Before you eat, it's a good idea to think first about what goes on your plate or in your cup or bowl. Use MyPlate as your shopping guide to help you plan simple yet balanced meals and snacks that are delicious and nutritious.
1. Focus on fruits. Buy fruits that are in season for the best quality, taste and value. For example, spring is a great time to purchase strawberries and rhubarb.
Besides fresh fruit, frozen fruit, fruit canned in its own juice, and dried fruit (like apricots and apples) are also great options since there is no sugar added to these products.
2. Vary your veggies. Vegetables come in many forms. No-salt-added canned vegetables and frozen vegetables are great go-to items that can add color, flavor and nutrition to quick weeknight meals.
Spring is a great time to buy green vegetables such as peas, asparagus, leeks and lettuce. Add baby spinach to salads and pasta sauces, or sauté the spinach with garlic for a quick side dish.
3. Make at least half your grains whole. This can be accomplished with just a few simple swaps. Choose 100 percent whole wheat bread or whole grain bakery bread instead of white bread or bagels; select brown rice to replace white rice. Use 100 percent whole wheat pasta.
Stock up on various grains like wild rice, quinoa and bulgur wheat, and add one or more of these grains to stews, casseroles and salads.
4. Go lean with protein. Browse the meat department for lean cuts of meat like beef sirloin, chicken breast and pork tenderloin. Choose 93 percent-lean ground beef or turkey when making burgers.
For meat alternatives that still provide a good amount of protein, try tofu in stir-fry or frozen veggie crumbles in pasta sauces. Add no-salt-added beans or shelled edamame to soups, stews and salads, or use these beans to make hummus or creamy dips.
Eggs are also a great source of protein. Enjoy eggs at breakfast, bring one or two hard-boiled eggs to work or school for an easy go-to snack, or create a frittata for a simple supper.
5. Get your calcium-rich foods. Choose milk with 1 percent fat or less, 2 percent shredded cheese and fat-free yogurt. Crumbled cheeses like feta are also a good option for finishing salads or topping flatbreads.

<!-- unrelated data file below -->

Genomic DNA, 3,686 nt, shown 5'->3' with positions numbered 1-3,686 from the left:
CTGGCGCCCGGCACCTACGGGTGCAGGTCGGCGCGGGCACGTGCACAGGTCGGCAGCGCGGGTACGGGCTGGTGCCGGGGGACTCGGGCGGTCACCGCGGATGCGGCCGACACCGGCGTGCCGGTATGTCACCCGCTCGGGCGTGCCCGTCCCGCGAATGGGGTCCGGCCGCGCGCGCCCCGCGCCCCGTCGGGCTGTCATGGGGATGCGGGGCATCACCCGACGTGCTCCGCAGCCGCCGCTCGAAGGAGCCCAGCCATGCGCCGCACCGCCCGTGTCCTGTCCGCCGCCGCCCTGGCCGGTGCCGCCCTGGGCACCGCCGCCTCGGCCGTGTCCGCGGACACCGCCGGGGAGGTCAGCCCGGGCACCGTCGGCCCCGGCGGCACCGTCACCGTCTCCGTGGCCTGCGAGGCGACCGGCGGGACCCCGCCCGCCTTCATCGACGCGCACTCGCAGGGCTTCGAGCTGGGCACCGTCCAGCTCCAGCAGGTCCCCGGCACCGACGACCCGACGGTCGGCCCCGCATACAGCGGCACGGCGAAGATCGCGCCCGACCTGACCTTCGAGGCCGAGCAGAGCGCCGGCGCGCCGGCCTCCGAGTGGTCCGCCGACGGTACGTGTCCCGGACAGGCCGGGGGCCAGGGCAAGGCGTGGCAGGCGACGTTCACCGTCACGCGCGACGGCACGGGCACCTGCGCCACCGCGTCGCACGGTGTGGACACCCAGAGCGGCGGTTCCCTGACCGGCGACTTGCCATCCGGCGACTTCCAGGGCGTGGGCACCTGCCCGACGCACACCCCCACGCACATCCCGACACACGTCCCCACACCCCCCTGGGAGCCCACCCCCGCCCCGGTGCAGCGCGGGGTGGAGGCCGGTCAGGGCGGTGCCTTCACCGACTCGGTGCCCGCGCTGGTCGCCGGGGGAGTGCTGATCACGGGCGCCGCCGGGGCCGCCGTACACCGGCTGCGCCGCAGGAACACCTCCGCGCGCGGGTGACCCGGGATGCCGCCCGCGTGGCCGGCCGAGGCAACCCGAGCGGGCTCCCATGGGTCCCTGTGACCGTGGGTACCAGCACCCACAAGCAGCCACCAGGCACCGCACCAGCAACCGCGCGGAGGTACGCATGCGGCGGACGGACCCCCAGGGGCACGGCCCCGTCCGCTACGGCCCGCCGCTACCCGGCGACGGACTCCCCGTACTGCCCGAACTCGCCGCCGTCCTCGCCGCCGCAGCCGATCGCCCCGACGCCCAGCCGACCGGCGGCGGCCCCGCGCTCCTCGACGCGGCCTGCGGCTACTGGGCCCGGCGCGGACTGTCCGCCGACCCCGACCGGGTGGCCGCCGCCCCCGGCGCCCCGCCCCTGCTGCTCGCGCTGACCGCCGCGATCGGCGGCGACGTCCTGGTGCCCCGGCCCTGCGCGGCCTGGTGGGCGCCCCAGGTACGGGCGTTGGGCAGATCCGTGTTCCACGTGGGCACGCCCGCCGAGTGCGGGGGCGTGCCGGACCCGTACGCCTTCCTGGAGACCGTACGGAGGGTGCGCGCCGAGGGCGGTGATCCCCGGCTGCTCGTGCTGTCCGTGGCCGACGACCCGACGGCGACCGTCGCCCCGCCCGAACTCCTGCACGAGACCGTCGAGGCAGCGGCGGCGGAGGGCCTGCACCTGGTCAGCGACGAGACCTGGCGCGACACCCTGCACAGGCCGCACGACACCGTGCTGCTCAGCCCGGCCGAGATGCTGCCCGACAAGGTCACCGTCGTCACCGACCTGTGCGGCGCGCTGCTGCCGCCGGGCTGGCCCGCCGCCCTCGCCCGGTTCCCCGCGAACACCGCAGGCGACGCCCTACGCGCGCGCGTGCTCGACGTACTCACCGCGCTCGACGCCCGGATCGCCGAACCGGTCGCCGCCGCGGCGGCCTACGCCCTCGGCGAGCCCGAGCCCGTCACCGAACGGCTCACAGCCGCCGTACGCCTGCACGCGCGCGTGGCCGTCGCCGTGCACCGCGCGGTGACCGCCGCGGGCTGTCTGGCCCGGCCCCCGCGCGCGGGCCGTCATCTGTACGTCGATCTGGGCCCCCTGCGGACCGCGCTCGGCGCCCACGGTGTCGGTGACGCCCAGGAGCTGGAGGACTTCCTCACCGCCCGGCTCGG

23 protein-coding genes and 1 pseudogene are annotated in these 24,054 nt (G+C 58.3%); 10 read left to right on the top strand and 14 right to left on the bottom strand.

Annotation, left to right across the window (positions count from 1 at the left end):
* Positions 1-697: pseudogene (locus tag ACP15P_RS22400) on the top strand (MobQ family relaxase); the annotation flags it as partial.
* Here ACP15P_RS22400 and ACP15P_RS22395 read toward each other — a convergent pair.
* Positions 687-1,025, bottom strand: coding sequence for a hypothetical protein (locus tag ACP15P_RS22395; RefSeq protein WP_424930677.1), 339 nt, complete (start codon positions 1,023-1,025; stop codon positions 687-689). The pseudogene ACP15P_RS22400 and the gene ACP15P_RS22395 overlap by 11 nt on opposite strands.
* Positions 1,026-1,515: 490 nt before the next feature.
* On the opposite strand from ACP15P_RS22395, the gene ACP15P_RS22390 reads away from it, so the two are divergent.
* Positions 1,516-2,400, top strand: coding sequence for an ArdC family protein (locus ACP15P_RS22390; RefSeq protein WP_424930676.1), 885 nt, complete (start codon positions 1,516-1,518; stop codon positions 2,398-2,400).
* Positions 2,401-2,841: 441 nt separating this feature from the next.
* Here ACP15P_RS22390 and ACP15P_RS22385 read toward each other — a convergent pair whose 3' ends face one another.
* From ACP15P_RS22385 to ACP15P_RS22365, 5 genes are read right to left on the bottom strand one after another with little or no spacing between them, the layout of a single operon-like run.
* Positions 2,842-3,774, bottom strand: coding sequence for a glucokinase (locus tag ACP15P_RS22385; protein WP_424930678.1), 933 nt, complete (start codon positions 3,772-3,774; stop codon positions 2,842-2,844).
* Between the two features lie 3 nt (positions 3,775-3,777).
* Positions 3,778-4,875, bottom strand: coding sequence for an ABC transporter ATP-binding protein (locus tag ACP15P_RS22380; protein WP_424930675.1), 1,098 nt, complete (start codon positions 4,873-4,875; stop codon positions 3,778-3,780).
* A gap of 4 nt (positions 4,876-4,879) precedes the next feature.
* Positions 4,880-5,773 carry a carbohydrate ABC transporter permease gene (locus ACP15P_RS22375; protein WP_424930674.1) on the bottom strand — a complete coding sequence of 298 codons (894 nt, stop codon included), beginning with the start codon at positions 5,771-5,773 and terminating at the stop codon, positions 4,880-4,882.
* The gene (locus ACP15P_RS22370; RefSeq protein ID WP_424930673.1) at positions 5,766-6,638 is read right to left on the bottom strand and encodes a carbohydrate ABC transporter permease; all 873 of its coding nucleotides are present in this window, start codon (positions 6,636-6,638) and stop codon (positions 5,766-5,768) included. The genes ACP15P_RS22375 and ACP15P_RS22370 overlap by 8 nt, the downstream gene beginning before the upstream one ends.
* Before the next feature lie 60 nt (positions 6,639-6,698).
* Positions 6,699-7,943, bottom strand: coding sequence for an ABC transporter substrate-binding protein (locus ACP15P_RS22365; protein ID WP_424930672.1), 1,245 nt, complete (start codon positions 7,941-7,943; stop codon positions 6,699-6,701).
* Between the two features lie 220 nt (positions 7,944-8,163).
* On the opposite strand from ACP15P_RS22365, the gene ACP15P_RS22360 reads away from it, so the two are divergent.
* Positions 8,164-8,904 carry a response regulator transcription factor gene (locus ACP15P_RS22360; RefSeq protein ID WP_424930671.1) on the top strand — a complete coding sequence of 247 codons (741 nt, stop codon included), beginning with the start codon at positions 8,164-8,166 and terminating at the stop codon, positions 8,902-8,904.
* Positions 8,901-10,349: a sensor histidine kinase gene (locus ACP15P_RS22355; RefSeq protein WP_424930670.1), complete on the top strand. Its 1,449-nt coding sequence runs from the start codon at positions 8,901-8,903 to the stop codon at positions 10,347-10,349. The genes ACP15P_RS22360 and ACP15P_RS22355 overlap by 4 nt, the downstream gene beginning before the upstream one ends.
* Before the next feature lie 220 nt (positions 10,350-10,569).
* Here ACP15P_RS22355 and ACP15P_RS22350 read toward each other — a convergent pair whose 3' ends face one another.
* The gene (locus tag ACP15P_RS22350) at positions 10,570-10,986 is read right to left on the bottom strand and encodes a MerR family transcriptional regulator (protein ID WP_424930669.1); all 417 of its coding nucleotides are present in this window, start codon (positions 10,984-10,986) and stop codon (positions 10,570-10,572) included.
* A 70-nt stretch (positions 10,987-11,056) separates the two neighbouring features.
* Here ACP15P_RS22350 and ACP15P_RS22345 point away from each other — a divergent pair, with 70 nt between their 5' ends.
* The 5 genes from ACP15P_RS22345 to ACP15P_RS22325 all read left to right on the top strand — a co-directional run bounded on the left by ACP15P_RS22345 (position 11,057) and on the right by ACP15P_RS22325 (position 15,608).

Enjoy this dinner idea that includes all five food groups:
Sweet potato and black bean burritos
All you need:
4 cups peeled, cubed sweet potatoes
1/2 teaspoon salt
2 teaspoons extra virgin olive oil
2 large yellow onions, diced
4 garlic cloves, minced
1/2 cup dried cranberries (or raisins)
1 tablespoon ground cumin
1 tablespoon ground coriander
1 (15 oz.) can no-salt-added black beans, drained and rinsed
1/2 bunch fresh cilantro, chopped
Juice of 1 lemon
1 teaspoon salt
1 cup 2 percent sharp cheddar cheese
6 (8-inch) multigrain tortillas
Light sour cream (optional)
Pickled jalapenos (optional)
All you do:
1. Preheat oven to 350 degrees. Place sweet potatoes in a medium saucepan with 1/2 teaspoon salt and cover with water. Cover and bring to a boil, then simmer until tender, about 10 minutes. Drain and set aside.
2. While the sweet potatoes cook, warm the oil over medium heat in a large skillet or saucepan and add the onions and garlic. Cook, stirring occasionally, until the onions are tender, about 5 minutes. Add the cumin and coriander and cook for 2 minutes longer. Remove from heat and set aside.
3. In a food processor or blender, combine the black beans, cilantro, lemon juice, salt and cooked sweet potato and puree until smooth.
4. Transfer the sweet potato mixture to a large mixing bowl and mix in cooked onions, cranberries, spices and cheese.
5. Coat a 9-by-13-inch baking dish with cooking spray. Spoon 2-3 scoops of filling in the center of each tortilla and roll up. Place each burrito in the baking dish seam-side-down. Cover tightly with foil and bake for 25 minutes. Serve topped with salsa (and other garnishes as desired).
Nutrition per serving: 410 calories, 9 g fat, 3.5 g saturated fat, 0 g trans fat, 15 mg cholesterol, 1090 mg sodium, 68 g carbohydrate, 11 g fiber, 17 g sugar, 15 g protein. Vitamin A 260 percent, Vitamin C 20 percent, Calcium 25 percent, Iron 15 percent | Source: Adapted from: Epicurious.com
Tracey Shaffer, RD, LD, is a Hy-Vee dietitian at the Blue Springs location The information provided should not be construed as professional medical advice. Email her at firstname.lastname@example.org.